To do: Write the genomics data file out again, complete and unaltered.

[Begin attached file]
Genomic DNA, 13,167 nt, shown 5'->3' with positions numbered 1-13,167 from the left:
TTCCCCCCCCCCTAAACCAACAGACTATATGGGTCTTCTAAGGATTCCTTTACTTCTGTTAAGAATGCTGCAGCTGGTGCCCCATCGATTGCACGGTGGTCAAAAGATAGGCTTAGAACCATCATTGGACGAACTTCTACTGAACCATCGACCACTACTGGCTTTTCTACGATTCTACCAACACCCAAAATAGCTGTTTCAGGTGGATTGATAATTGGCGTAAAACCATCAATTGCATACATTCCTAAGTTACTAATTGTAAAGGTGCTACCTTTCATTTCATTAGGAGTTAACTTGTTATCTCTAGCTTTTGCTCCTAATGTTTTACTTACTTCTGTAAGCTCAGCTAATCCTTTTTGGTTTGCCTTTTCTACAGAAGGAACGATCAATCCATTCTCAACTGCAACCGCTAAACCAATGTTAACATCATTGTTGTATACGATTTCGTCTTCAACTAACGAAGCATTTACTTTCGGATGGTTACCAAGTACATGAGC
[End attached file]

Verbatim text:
Genomic DNA, 13,167 nt, shown 5'->3' with positions numbered 1-13,167 from the left:
TTCCCCCCCCCCTAAACCAACAGACTATATGGGTCTTCTAAGGATTCCTTTACTTCTGTTAAGAATGCTGCAGCTGGTGCCCCATCGATTGCACGGTGGTCAAAAGATAGGCTTAGAACCATCATTGGACGAACTTCTACTGAACCATCGACCACTACTGGCTTTTCTACGATTCTACCAACACCCAAAATAGCTGTTTCAGGTGGATTGATAATTGGCGTAAAACCATCAATTGCATACATTCCTAAGTTACTAATTGTAAAGGTGCTACCTTTCATTTCATTAGGAGTTAACTTGTTATCTCTAGCTTTTGCTCCTAATGTTTTACTTACTTCTGTAAGCTCAGCTAATCCTTTTTGGTTTGCCTTTTCTACAGAAGGAACGATCAATCCATTCTCAACTGCAACCGCTAAACCAATGTTAACATCATTGTTGTATACGATTTCGTCTTCAACTAACGAAGCATTTACTTTCGGATGGTTACCAAGTACATGAGC